If you want to use mixed veggies, instead of carrot or broccoli, here's what I do.  I use one quart of chicken broth, one 8 package of cream cheese and two packages of cooked mixed vegetables from 2 packages of frozen vegetables.  It will look like the photo below. And don't forget the parsley. (I used the boxes of mixed vegetables in the winter, but in the summer, I prefer to use fresh. I never measure the fresh veggies, but keep the "two boxes of frozen vegetables, cooked," in mind to gauge the amount.) The cream soup version will look like the picture below.
You'd be surprised at how often you'll stop and have a nourishing cup of soup throughout the day. It really fills you up and has relatively few calories. Add some home-made croutons, just chop up a baguette, toss with a little olive oil (or olive oil spray by Pam) and cook at 400 on a cookie sheet for 10 minutes. Delish and so much better than the ones you buy. You can buy stale French bread, sourdough bread, etc at the supermarket and that's perfect for croutons (and half price!).

Bon appetit! Mary Kennedy

Saturday, August 12, 2017

A Part Of The Pattern

by Lorraine Bartlett / Lorna Barrett / L.L. Bartlett

A writer never knows when inspiration is going to hit. Sometimes you get it from reading something in a newspaper (yes, I STILL read (and highly enjoy) newspapers, both the local rag and USA Today), or hearing something on the radio, or reading a book.

What? Isn't that plagiarism? No, not when it's just a sentence. And that sentence was written by one of my favorite authors, Barbara Michaels. In fact, it was her romantic suspense novels (with a paranormal thread) that inspired me to write my Jeff Resnick Mysteries.

Authors do variations on a theme all the time. My friend Pat Ryan did a variation on Hitchcock's film, Rear Window, with one of her historical romances. There have been scores of take-offs based on the work of Jane Austen, etc. (Pride and Prejudice with zombies, for instance.)

I've been wrestling with how to continue Jeff's story arc after the devastating events in the most recent novel, Shattered Spirits. I often reread my favorite books and about three weeks ago I reread Ms. Michaels' book The Dancing Floor. In it, one of the characters tells another: "You're a part of the pattern." I got stuck on that one paragraph and that sentence, and reread it several times. I kept thinking about it over and over again and that got me inspired to tell Jeff's story--how he became a part of the pattern. And, truthfully, until I started writing the story, I had no clue there actually was a pattern.

I knew there wasn't a novel in this tale, so decided to make it a bridge story. By dealing with the subject of Jeff and Richard starting their own business, they are free to jump right into a case in the next novel. Whew! Big relief.  Of course, what that case may be--I have no clue. I have two other books to write before I can deal with that, but that lets me start noodling, and there's where the story will come from; my subconscious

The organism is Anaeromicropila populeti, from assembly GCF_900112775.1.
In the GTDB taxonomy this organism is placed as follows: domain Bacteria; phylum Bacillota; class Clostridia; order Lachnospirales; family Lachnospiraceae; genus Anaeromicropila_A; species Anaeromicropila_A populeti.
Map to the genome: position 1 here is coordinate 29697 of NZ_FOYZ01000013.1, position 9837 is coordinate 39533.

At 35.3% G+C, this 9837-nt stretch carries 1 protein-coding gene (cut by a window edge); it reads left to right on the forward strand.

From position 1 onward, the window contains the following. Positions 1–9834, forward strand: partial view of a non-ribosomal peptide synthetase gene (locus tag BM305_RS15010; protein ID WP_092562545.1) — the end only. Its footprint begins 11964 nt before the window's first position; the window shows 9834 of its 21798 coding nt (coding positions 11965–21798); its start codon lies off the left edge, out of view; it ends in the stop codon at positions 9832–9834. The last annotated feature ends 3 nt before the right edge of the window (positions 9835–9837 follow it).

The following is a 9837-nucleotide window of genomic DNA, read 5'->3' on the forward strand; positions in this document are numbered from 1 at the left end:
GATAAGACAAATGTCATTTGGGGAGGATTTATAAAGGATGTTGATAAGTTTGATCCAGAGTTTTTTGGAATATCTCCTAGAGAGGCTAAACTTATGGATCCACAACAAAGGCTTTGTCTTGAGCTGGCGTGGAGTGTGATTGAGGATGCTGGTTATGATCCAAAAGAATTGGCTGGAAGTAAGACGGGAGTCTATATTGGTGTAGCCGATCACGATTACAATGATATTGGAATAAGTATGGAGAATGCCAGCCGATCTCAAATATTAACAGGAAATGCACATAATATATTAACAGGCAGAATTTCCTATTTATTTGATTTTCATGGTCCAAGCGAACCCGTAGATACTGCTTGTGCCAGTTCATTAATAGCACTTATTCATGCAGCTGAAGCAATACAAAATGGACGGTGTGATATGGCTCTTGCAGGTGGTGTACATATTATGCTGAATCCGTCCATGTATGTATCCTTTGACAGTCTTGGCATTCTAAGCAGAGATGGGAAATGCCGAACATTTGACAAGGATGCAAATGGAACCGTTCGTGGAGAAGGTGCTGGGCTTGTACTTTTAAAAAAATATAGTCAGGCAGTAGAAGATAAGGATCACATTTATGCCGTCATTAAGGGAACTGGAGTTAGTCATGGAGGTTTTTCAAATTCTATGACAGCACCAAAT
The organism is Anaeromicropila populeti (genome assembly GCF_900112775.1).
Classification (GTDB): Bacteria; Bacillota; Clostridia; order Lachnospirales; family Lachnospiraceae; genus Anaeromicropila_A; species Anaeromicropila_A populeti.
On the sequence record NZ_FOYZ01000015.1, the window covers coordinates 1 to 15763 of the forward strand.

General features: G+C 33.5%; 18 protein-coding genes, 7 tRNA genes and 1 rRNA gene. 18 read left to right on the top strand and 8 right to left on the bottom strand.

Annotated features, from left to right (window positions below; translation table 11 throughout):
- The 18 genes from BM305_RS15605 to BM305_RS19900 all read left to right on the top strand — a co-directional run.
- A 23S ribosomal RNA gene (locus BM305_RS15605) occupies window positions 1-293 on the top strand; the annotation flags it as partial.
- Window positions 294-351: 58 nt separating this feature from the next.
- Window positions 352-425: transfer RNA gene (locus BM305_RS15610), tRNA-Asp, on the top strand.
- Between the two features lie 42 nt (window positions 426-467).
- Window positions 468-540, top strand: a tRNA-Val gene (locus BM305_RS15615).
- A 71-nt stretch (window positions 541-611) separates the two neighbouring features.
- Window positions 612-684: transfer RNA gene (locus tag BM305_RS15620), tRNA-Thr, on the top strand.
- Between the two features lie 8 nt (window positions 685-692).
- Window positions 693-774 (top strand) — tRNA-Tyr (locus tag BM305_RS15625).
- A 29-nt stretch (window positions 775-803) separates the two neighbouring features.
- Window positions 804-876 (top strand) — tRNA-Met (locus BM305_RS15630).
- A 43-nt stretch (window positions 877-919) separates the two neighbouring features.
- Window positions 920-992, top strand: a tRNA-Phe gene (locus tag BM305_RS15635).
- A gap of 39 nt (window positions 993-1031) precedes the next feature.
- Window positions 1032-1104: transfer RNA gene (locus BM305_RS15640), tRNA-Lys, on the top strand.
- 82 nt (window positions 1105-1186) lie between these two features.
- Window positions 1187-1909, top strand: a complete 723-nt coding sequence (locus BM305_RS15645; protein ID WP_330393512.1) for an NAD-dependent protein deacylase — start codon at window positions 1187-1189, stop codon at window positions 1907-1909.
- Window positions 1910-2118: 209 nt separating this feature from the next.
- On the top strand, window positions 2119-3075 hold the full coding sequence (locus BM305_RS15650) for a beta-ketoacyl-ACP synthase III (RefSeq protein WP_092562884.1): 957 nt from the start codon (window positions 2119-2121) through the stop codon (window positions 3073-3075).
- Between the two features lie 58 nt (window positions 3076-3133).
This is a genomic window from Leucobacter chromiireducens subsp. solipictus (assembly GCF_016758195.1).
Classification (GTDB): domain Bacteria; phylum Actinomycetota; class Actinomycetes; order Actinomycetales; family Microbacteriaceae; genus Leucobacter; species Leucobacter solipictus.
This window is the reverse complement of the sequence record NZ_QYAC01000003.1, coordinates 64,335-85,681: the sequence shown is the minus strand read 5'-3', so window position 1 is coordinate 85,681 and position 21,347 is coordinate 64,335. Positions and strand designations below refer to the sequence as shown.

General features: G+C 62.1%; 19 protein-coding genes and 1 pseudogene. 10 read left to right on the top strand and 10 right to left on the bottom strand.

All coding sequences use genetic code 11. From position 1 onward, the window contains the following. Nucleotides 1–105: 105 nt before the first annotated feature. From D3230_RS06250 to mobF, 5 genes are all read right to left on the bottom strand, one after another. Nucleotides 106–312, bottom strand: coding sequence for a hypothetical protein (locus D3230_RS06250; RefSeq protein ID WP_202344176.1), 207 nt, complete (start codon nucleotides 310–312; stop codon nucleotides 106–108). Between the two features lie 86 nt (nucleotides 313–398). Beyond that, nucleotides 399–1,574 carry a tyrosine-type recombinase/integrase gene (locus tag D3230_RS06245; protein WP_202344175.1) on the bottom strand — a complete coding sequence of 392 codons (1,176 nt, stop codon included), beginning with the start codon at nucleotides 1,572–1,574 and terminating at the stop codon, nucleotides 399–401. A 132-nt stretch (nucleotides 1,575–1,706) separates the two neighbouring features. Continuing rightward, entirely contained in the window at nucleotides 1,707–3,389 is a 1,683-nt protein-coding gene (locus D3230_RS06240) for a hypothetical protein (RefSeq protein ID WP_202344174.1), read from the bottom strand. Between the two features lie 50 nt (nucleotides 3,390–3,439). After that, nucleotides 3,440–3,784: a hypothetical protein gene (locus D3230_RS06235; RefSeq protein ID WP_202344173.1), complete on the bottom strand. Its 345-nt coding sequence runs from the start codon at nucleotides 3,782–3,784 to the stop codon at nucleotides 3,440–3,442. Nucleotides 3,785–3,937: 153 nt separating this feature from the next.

So, Jeff has a mini-mystery and readers have a new (longish) short story to read. And, of course, it's called A PART OF THE PATTERN. It'll be available September 18th from all ebook distributors.  Here's the description:

.Jeff Resnick finds himself drawn to solving crimes. His brother, Richard, thinks that could be the basis of a paying business. Reluctantly, Jeff agrees, and their first case is about a a child who vanished more than two decades before. Meanwhile, Jeff bumps into an acquaintance whose history is very similar to that of the missing girl. Is it coincidence or is there a pattern that links him to her and his future? 

Kindle | Kindle Worldwide | Nook | iBooks | Kobo | Smashwords

If you've been missing Jeff, get ready for your next fix!

Friday, August 11, 2017

When your neighbor moves ...

by Lorraine Bartlett / Lorna Barrett / L.L. Bartlett

We moved into our home 24 years ago. At that time, the next-door neighbors had teenage boys. In the summer, they would be out in the driveway from about seven in the evening (along with a host of their friends) until after midnight playing basketball.  Okay, it's not that noisy a game, but back then we didn't have air conditioning, so we (who are early-to-bed early-to-rise people) would be kept awake with the doink, doink, doink of the basketball hitting the driveway right outside our bedroom window for hours (and hours and hours) on end.  (And you thought I had no idea about that until I wrote Shooting Hoops in my Jeff Resnick coming-of-age short story collection Evolution: Jeff Resnick's Backstory.)

Two years after we moved in, that family moved out--and the house was bought by a couple of empty-nesters who had relocated from down state when the husband got a job here in Rha-cha-cha. The wife moved her baby grand piano in and gave lessons for the the next twenty years. We often heard her (muffled, yet exceptional) playing.

They were very nice, if aloof (and so, admittedly, were we) neighbors. They had some odd habits, like Mr. N (for neighbor) would often cut his grass in November AFTER dark, in the driving snow.  Every year (except this one) they grew a number of tomato plants on the south side of their house, but never once harvested any. (What's with that?) They poured tons of toxic chemicals onto their grass, but often had the worst lawn on the street. (We have the second worst, but at least it's green--because I learned at an early age that poison on your grass causes cancer on your dog's feet, and any other animal (or bird) who walks across it or eats its bounty.

Two years ago, we noticed that Mrs. N was not looking well. Apparently she didn't go to the doctor for it wasn't until a year later that she was diagnosed with pancreatic cancer and three weeks later died. We were very sad. Never again would we see her cheerful smile. Never again would we hear her playing the piano. Mr. N told Mr. L (my guy) that he intended to sell the house and move back to where they came from (down state), but month after month went by and nothing happened, so we figured (and hoped) maybe he would stay.